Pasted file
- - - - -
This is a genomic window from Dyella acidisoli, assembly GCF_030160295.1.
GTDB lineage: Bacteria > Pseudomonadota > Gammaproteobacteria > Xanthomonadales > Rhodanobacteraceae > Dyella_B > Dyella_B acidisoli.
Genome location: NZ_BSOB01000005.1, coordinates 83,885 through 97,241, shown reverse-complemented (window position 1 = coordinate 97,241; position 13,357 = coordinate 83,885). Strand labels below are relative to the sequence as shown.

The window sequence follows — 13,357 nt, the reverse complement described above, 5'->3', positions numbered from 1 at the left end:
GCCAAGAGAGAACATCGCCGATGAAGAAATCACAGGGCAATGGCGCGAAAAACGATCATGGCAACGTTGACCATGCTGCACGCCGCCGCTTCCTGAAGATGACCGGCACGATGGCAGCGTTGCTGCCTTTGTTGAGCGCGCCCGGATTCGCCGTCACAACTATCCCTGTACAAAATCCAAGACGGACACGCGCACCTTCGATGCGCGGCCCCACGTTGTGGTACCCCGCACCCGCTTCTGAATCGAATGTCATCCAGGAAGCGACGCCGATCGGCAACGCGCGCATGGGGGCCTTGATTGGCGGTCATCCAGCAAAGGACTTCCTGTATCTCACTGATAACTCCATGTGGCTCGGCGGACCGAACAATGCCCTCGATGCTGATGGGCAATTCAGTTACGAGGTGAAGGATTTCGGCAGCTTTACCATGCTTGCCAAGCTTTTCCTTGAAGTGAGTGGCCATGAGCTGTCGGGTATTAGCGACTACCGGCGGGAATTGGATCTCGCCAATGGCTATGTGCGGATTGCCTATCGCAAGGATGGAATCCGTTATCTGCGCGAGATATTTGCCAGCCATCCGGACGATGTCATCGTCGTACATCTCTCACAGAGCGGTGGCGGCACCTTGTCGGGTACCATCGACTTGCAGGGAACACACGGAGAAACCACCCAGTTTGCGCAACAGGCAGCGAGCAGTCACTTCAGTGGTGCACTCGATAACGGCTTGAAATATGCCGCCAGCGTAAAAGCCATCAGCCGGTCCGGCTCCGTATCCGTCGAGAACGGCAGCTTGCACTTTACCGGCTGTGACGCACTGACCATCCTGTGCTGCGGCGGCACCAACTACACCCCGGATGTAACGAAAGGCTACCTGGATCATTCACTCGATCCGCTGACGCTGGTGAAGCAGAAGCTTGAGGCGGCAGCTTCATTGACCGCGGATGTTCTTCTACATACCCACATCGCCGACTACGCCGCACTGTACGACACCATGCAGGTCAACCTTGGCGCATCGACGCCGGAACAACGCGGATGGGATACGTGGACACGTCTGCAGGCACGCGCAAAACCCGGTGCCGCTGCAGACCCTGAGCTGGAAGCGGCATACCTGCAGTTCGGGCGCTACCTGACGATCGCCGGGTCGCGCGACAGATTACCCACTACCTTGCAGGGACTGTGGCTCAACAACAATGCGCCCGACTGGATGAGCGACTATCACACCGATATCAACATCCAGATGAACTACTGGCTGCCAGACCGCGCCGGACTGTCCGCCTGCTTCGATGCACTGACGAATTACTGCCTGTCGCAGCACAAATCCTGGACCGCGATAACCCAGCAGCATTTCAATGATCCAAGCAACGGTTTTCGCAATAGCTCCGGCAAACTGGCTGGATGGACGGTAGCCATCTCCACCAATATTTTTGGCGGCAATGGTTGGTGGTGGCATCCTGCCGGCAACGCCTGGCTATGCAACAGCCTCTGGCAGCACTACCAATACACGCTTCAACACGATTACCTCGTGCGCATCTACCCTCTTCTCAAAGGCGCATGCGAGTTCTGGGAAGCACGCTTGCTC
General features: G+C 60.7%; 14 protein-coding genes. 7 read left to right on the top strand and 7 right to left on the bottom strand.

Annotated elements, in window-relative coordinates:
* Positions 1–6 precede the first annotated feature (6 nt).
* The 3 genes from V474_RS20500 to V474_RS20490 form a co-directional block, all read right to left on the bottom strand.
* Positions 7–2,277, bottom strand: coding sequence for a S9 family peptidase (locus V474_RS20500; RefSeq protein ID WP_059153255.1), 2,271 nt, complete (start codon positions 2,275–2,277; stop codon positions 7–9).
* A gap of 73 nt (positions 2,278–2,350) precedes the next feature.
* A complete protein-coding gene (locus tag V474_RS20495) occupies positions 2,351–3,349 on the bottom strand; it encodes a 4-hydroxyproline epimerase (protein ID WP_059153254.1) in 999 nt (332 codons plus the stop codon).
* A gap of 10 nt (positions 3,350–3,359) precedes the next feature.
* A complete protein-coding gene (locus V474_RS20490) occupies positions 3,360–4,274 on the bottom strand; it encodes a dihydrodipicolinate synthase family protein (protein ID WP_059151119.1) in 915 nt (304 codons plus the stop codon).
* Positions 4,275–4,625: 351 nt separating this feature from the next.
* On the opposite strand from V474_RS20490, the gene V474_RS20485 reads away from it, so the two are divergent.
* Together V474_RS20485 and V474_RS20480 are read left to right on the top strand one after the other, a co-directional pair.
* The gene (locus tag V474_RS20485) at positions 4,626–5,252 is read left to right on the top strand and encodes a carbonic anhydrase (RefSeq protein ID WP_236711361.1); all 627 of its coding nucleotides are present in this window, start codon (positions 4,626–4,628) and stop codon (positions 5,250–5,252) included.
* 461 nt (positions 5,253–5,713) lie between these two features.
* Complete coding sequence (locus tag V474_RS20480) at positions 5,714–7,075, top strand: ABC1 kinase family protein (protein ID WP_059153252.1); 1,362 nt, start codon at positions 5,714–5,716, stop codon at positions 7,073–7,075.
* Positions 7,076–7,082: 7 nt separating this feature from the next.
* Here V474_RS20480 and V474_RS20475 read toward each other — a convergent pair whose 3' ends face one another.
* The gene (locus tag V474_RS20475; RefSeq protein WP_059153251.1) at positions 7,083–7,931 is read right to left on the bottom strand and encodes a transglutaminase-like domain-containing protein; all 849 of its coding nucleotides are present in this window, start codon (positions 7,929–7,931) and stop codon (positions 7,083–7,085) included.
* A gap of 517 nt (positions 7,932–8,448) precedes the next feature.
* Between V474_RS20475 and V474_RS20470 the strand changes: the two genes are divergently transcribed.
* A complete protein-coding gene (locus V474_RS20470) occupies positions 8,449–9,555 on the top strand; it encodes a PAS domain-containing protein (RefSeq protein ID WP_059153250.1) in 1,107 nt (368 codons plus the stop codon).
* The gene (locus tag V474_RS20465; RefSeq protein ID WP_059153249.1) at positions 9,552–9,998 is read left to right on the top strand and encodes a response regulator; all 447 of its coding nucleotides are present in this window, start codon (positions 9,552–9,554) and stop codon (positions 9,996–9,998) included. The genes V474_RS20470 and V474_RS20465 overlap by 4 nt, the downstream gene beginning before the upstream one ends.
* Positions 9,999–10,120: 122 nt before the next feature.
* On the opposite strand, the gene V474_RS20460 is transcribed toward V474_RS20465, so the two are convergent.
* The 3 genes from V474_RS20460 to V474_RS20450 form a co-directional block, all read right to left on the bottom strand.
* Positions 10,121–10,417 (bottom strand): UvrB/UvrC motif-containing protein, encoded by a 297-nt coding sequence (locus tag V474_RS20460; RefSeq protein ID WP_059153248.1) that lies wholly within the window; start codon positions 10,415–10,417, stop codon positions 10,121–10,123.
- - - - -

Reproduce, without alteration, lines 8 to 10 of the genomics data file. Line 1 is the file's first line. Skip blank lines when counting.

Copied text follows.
* Positions 1–6 precede the first annotated feature (6 nt).
* The 3 genes from V474_RS20500 to V474_RS20490 form a co-directional block, all read right to left on the bottom strand.
* Positions 7–2,277, bottom strand: coding sequence for a S9 family peptidase (locus V474_RS20500; RefSeq protein ID WP_059153255.1), 2,271 nt, complete (start codon positions 2,275–2,277; stop codon positions 7–9).